Topic: How To Invest

A Stock Beta Score Has a Number of Limitations Investors Should Know About

stock beta

You can get a sense of a company’s share-price volatility based on its stock beta score, but the data can be misleading and it does not really help in selecting stocks for long-term success

Beta ratings are a measure of stock’s volatility in relation to the overall market.

If a stock has a beta of 1.0, then it means that the market and the stock move up or down together at the same rate. That is, a 10% up or down move in the stock market index should theoretically result in a 10% move in the same direction for the stock. A beta of 2.0 implies the stock tends to move twice as much as the market. That is, if the market moves up 10%, the stock should move up 20%. A beta of 0.5 indicates the stock will move one-half as much as the market, either up or down.

A negative beta indicates the stock tends to move in the opposite direction from the general market. That is, the stock price declines when the overall market is rising, or rises when the overall market is declining.

However, while a stock beta score helps quantify that volatility, it can’t give you any real indication of the company’s long-term prospects for safety and growth.


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The limitations of a stock beta score

A negative beta indicates the stock tends to move in the opposite direction from the general market. That is, the stock price declines when the overall market is rising, or rises when the overall market is declining.

As a measure of risk, beta has a number of limitations. It is based on past data, so its use in predicting the future assumes that the underlying company being charted remains unchanged. For example, it assumes that no major acquisitions or divestitures, or other company-changing events take place. In reality, a stock’s beta can rise or fall over a period of years, or change abruptly.

Beta’s can mislead you in other ways. For instance, gold stocks have had an average beta of 0.42 when you use the S&P 500 Index as their benchmark index. Such a low beta indicates that gold stocks are less volatile investments, like utilities. But they are not, of course, and that’s because their performance and returns have relatively little to do with the performance and returns of the S&P 500 Index. They rise and fall with gold prices.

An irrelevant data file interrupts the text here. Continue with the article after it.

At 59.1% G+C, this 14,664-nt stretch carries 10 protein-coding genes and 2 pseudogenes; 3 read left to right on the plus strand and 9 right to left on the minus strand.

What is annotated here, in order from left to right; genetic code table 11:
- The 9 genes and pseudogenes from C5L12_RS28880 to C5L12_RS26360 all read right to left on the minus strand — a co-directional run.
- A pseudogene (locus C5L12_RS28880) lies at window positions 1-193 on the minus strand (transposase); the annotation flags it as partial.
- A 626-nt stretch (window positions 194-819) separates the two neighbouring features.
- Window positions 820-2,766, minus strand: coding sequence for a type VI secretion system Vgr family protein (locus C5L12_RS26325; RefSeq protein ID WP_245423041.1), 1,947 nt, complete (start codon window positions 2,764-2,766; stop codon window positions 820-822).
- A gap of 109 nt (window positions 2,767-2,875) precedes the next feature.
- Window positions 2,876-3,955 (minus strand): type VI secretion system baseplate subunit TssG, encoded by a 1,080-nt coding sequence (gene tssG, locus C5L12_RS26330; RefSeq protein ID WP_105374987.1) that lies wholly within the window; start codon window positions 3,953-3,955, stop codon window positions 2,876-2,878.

Institutional investors are always looking for so-called “quantitative” measures like beta that can be calculated automatically by a computer program. Beta makes a broad statement about a stock’s history of volatility, but it doesn’t say much if anything about its prospects or its appeal as an investment. To assess a company’s suitability for your portfolio, you are better off using other, more reliable measures of safety, such as steady earnings and cash flow, low debt and a secure hold on a growing market.

Loading up on high beta stocks in a market rise can backfire

We’ve always found betas to be of limited use if any. They provide a general idea of what to expect from a stock, but you should already have that from looking at the stock’s fundamentals. The notion is laughable that you can buy low-beta stocks when the market is going to be weak, and high-beta stocks when it is going to be strong. After all, if you knew when the market was going to be strong or weak, you wouldn’t need to waste time with betas.

While it’s easy to beat the market when the market is soaring, it’s hard if not impossible to predict when the market will start to soar. It’s even harder to predict when a soaring market will reverse course and plunge. This simple fact of investment life causes an extraordinary amount of loss and investor bewilderment. That’s because it’s all too easy to give yourself credit for a gain that you owe to buying a high-beta stock in a soaring market, or just before the market takes off.

If you mistakenly give yourself credit for a gain like this, you may then go on to fill your portfolio with more of the same kind of stock. That can keep on paying off for a time. But inevitably the market quits soaring and stumbles. When that happens, the worst stocks to hold are the high-beta variety. When the market is falling, they tend to fall even faster.

If stocks like these make up a big part of your portfolio, even a mild market downturn can leave you with big losses.

You naturally diversify into high- and low-beta stock market investments when you follow our three-part Successful Investor approach

In a rising market, a high stock beta score tends to jump ahead of the market indexes. However, when the market declines sharply, high-beta stocks can fall more quickly than the market, and be slower to recover. Low-beta stocks may not move up as quickly as the market indexes, but they’re unlikely to fall as far during market declines.

In managing the portfolios of clients of our Successful Investor Wealth Management service, we employ our three-part investment strategy: invest mainly in well-established, dividend-paying companies; spread your investments across most if not all of the five main economic sectors (Manufacturing & Industry, Resources & Commodities, Consumer, Finance, and Utilities); and avoid stocks in the broker/media limelight.

By doing this, we naturally diversify into high- and low-beta investments. That adds the potential for strong gains when the market is rising, but also adds an element of stability that helps protect your portfolio when the market declines.

Some portfolio managers take on a lot of risk by overloading a portfolio with high-beta stocks. How do you manage the level of risk associated with the stocks you buy?

What are some of the problems you’ve come across with basing stock picks on their beta scores?

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